1. FoolsGold says:

    And if a Down Syndrome baby is not aborted should society be forced to bear the expenses of institutionalization? Should we all have to pay for Tay-Sachs disease when it is largely restricted to Jews?
    Look at the efforts to make smokers pay for their own medical costs: they chose to smoke, let them pay for emphysema care!
    Look at the legislation to impose the use of motorcycle helmets so accident victims do not become an economic liability to the general taxpayer. What is the difference between the economic effect of a disabling head injury and the economic effect of a disabling pre-natal injury?
    We spend massive amounts of money where quality of life will not be improved for the patient.
    Lifeboat economics imposes Lifeboat Ethics!

  2. Nicole says:

    You bring up so many issues, let me see if I can address them all.

    Many people with Down syndrome don’t need institutionalization. They live happy, fulfilling lives under the care of parents or other family members. They can get jobs and live at least semi-independent lives.

    Why single out the Jews? There are plenty of diseases that predominately affect a certain group. Are you suggesting that we should select which diseases should be covered by insurance based on discrimination? No, I don’t think we should do that.

    Should smokers pay their own medical costs? I don’t know. But you hit on a key point there. The smoker chose to smoke. The baby did not choose anything that led to Down syndrome.

    The motorcycle helmet is preventative. It does not harm the motorcyclist, but benefits him or her through physical protection as well as being economically beneficial to society. But if a motorcyclist chose not to wear a helmet and got in an accident, we would not deny them treatment and leave them dying on the pavement as a punishment.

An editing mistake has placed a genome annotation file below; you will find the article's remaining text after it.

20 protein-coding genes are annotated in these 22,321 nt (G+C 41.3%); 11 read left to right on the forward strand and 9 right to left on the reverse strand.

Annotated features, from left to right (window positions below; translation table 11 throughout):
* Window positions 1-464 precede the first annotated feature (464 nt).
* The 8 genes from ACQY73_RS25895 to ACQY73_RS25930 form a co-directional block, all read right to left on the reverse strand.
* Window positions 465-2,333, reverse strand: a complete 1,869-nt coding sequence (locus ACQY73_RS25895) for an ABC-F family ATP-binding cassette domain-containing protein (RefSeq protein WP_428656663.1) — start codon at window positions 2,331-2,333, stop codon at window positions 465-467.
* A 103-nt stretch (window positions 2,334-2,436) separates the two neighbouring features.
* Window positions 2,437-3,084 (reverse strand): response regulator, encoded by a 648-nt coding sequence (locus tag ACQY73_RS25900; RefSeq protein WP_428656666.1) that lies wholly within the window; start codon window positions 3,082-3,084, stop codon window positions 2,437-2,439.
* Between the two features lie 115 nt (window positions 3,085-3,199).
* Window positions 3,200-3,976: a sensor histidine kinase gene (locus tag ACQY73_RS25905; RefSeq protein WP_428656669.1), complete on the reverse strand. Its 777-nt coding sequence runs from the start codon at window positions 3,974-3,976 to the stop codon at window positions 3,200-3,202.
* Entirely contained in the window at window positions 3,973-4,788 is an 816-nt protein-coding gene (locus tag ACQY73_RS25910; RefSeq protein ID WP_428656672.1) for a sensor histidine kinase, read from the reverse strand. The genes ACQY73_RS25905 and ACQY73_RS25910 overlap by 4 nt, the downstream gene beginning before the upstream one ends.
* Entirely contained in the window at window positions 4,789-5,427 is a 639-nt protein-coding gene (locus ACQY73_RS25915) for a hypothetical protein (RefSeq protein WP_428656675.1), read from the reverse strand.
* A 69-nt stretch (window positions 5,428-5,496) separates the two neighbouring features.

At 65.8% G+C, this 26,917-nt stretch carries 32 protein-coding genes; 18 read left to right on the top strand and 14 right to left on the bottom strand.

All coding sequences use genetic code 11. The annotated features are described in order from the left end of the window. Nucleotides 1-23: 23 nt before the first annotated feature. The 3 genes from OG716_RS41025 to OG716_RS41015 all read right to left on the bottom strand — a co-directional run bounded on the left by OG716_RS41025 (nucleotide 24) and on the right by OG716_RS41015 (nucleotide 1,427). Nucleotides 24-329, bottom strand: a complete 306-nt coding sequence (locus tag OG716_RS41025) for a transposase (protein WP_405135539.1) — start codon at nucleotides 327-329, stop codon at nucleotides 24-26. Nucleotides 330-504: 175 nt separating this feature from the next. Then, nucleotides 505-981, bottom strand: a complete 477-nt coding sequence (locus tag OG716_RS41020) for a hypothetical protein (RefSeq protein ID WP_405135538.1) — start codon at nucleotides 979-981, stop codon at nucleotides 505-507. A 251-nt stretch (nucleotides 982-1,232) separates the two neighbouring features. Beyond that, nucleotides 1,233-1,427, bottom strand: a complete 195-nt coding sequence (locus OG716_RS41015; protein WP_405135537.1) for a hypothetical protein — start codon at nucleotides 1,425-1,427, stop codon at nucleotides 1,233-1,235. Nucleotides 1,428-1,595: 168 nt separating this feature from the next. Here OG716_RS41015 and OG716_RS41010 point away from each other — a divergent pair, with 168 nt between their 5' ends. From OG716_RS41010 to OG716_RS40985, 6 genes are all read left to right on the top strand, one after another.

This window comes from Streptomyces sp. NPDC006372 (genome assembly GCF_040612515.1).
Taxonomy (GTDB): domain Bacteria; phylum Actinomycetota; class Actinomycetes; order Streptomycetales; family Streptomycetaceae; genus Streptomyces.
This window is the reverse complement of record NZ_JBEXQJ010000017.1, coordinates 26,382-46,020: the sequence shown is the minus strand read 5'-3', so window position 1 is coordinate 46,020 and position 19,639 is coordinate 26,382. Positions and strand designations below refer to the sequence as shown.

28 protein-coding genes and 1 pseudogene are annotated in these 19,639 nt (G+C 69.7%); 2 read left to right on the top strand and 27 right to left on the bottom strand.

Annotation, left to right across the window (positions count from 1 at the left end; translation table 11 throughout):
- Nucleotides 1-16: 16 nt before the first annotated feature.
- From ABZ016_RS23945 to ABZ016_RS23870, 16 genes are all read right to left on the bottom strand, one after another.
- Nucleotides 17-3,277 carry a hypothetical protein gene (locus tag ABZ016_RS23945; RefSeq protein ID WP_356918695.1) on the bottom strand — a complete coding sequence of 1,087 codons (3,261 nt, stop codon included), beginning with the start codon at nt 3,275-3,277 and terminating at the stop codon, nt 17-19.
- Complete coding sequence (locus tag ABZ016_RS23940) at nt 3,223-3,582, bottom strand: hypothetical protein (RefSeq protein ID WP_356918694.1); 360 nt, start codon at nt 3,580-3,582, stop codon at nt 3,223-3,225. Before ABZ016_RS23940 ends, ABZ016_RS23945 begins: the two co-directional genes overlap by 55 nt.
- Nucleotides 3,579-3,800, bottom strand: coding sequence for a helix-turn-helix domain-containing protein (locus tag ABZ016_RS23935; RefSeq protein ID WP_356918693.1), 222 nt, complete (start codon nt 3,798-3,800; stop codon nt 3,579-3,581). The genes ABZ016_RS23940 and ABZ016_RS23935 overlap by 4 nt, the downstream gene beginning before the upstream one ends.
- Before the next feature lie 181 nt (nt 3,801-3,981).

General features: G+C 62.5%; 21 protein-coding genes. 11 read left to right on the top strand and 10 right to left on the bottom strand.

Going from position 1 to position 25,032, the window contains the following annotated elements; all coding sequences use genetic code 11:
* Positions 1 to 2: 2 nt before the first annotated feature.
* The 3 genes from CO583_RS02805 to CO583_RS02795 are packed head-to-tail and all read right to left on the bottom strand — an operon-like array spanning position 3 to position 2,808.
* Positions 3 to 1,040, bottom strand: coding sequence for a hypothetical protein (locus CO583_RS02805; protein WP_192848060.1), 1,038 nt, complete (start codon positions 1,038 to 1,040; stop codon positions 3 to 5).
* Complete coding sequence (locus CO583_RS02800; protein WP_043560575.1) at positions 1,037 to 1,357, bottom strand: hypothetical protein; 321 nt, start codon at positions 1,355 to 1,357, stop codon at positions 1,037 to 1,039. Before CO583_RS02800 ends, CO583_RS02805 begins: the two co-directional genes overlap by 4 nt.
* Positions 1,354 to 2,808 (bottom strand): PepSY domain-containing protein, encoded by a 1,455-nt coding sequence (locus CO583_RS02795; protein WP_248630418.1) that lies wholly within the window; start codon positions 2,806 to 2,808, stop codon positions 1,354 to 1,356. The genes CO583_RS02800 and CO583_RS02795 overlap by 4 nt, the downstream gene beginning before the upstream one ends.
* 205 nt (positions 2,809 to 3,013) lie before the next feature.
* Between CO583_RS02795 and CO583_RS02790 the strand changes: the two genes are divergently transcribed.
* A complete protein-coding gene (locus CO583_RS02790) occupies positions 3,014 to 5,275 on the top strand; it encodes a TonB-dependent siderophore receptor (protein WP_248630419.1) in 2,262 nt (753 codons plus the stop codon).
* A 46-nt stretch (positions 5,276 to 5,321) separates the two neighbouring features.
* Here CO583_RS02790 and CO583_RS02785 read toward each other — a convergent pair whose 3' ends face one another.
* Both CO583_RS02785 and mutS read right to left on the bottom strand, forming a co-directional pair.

Because we are a society, we support and take care of each other. Ideally, it is equal/mutual support. But this isn’t an ideal world, so some will require more support and some will be able to provide more support. As human beings we choose this because we value individual life and collective society.

    Alternatively, you are suggesting that we should eliminate people who are a financial burden. By that logic, should we kill people who are unemployed during this difficult time in our economy? That would lead to a society of only productive workers and less welfare checks and few mouths to feed. That would be economically beneficial but morally wrong. Utterly depraved.

    You see, it’s a very slippery slope when you start selectively assigning value to human beings based on economics. Life is far greater than money.

  3. FoolsGold says:

    Its true that many cases are mild, but that does not mean that the mother should be forced to undergo the risk and endure the major case.

    No one is saying we should deny care to the motorcyclist, but we impose the helmet obligation based on financial risk to all the taxpayers and the Downs Syndrome is the same thing: a financial risk to all the taxpayers.

    Life is more than money? Yes. But the money is limited. Those who chose to smoke can not soak up all the money. Those who chose to avoid prenatal testing can not soak up all the money either.

  4. Nicole says:

    We should never take a human life because that person is a financial risk.

  5. FoolsGold says:

    Just about ALL risk assessment involves measuring the costs of saving lives and the resultant injuries and deaths as well as the avoided-cost factors and other uses to which those funds could be put.

    Many of our speed limits raise revenues but frustrate drivers and cost lives. Many of our safety devices for railroads cost millions per life saved.

    If the mother does not want to risk a Downs Syndrome child, I think that is her decision and if she bases it on money well alot of women put their needs before their children’s needs.